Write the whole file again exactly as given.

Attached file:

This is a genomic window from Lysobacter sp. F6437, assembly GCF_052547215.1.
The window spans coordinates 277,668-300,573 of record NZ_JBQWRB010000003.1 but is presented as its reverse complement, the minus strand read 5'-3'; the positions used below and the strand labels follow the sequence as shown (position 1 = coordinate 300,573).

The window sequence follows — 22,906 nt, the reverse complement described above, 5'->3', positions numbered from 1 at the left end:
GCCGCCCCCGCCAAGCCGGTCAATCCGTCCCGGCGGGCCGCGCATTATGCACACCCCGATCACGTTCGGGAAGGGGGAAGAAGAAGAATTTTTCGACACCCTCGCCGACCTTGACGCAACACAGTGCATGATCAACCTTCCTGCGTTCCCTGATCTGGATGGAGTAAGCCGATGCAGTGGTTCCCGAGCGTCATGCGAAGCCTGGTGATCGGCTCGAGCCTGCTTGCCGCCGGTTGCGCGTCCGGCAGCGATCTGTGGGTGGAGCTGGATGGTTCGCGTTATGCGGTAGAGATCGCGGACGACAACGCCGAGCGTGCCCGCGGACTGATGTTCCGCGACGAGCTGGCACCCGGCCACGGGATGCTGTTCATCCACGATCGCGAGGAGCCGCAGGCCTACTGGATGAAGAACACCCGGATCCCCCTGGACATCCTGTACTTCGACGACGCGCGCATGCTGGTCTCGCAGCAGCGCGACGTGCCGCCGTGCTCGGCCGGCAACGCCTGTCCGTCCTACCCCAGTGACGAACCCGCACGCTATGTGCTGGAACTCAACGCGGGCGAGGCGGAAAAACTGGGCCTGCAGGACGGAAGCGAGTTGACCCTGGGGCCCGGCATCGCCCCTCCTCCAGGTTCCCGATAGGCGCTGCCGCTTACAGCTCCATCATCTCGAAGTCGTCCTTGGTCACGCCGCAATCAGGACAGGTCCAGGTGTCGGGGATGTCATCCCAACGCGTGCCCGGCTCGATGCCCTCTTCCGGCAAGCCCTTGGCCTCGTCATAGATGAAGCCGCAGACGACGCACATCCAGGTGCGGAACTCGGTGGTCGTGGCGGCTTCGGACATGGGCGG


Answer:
This is a genomic window from Lysobacter sp. F6437, assembly GCF_052547215.1.
The window spans coordinates 277,668-300,573 of record NZ_JBQWRB010000003.1 but is presented as its reverse complement, the minus strand read 5'-3'; the positions used below and the strand labels follow the sequence as shown (position 1 = coordinate 300,573).

The window sequence follows — 22,906 nt, the reverse complement described above, 5'->3', positions numbered from 1 at the left end:
GCCGCCCCCGCCAAGCCGGTCAATCCGTCCCGGCGGGCCGCGCATTATGCACACCCCGATCACGTTCGGGAAGGGGGAAGAAGAAGAATTTTTCGACACCCTCGCCGACCTTGACGCAACACAGTGCATGATCAACCTTCCTGCGTTCCCTGATCTGGATGGAGTAAGCCGATGCAGTGGTTCCCGAGCGTCATGCGAAGCCTGGTGATCGGCTCGAGCCTGCTTGCCGCCGGTTGCGCGTCCGGCAGCGATCTGTGGGTGGAGCTGGATGGTTCGCGTTATGCGGTAGAGATCGCGGACGACAACGCCGAGCGTGCCCGCGGACTGATGTTCCGCGACGAGCTGGCACCCGGCCACGGGATGCTGTTCATCCACGATCGCGAGGAGCCGCAGGCCTACTGGATGAAGAACACCCGGATCCCCCTGGACATCCTGTACTTCGACGACGCGCGCATGCTGGTCTCGCAGCAGCGCGACGTGCCGCCGTGCTCGGCCGGCAACGCCTGTCCGTCCTACCCCAGTGACGAACCCGCACGCTATGTGCTGGAACTCAACGCGGGCGAGGCGGAAAAACTGGGCCTGCAGGACGGAAGCGAGTTGACCCTGGGGCCCGGCATCGCCCCTCCTCCAGGTTCCCGATAGGCGCTGCCGCTTACAGCTCCATCATCTCGAAGTCGTCCTTGGTCACGCCGCAATCAGGACAGGTCCAGGTGTCGGGGATGTCATCCCAACGCGTGCCCGGCTCGATGCCCTCTTCCGGCAAGCCCTTGGCCTCGTCATAGATGAAGCCGCAGACGACGCACATCCAGGTGCGGAACTCGGTGGTCGTGGCGGCTTCGGACATGGGCGG